- Security: Security is becoming increasingly important with e-commerce, money transfers etc. A number of technologies are used to increase security; e.g. PINs, Passwords, Firewalls (a pair of routers with a host between them – the router on the internet side lets the host communicate freely with the internet while the other router prevents unwanted traffic from reaching the host), Application Layer Gateway (requires users to authenticate themselves), Encryption (plain text is encrypted into ciphertext before it’s sent and only the recipient has the key to undo the encryption and get plain text), Virtual Private Networks (a secure path through the internet on which all data is encrypted before transmission).
- Distinction is made between dial up (access is established with a phone call when internet connection is needed) and dedicated/leased lines (provide permanent internet access) and Cable modems (enable the use of cable TV lines for internet connectivity).
- Intranet: restricted company specific “internets”.
- Extranet: extends the intranet to a network of partners
- Congestion problems: the increasing use of the internet causes delays, connection problems etc. and bandwidth capacity is becoming an increasingly important issue. A structural solution may eventually be necessary, or/and a shift from connection based pricing to a pricing system based on use of bandwidth.
- E-mail, File Transfer Protocol (basic service for transferring and copying files efficiently), Telnet (allows a user to login to a remote computer and use it as a local computer), Mailing lists and bulletin boards.
- World Wide Web: a user friendly layer on top of the internet that provides an easier to use way of organizing and delivering information. Data on WWW servers is accessed through software called a browser and the browser interfaces with internet services such as e.g. e-mail and search engines like Yahoo!. The WWW is a collection of linked multimedia documents that can be reached through mouse clicks, and, more technically, WWW is a collection of servers linked to the internet and communicating through HTTP (Hyper Text Transport Protocol). Hypertext is text with built in links that allow users to jump from one document to another. Web pages are written in HTML (Hyper Text Markup Language), which is a language that specifies to the browser how to visually structure the page. Sometimes the browser needs “help” (additional programs) to display a page – e.g. help from Adobe’s Acrobat – but this help is automatically invoked by the click of the mouse.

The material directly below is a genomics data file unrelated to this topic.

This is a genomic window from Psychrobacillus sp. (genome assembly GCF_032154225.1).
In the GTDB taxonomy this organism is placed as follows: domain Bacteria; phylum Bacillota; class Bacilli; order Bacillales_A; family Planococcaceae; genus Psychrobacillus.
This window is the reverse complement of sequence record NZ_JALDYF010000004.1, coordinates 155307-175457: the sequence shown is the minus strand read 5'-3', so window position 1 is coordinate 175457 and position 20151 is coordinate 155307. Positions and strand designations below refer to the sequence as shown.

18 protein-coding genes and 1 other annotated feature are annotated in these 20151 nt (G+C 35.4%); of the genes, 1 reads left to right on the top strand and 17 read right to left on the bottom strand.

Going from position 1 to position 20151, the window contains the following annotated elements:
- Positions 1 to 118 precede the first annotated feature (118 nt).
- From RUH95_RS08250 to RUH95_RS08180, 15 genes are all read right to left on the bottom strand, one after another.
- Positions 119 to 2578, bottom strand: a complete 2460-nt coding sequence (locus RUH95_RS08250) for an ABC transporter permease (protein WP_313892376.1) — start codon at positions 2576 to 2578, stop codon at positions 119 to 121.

- URLs: Resources on the web are identified by their URL (Universal Resource Locator), which is a unique code that identifies the location of the resource and the protocol needed to access it.
- Client-Server Computing Model: Classifies each program as either a client or a server. When a user (client) clicks on a link the browser translates the link into HTTP so that the server knows exactly what the client is requesting. The server then replies to the client via the browser displaying the pages the client requested.
- CGI and Java: The need for interaction between users and web sites has grown with e-commerce. To manage such interaction (e.g. filling out a credit card form) CGI (Common Gateway Interface) was developed, but no longer suffices as the degree of required interaction has increased. To meet the need for greater interaction JAVA was developed. JAVA allows the client to interact directly with the program on the screen (CGI only allowed transmission of “forms”) and is platform independent so it can run on many kinds of computers and operating systems. JAVA also allows users to search databases and the internet in much more sophisticated ways than CGI or HTML.
- Search Engines and Portals: Search engines such as Yahoo! are among the most widely used internet portals – a portal is a gateway to the internet.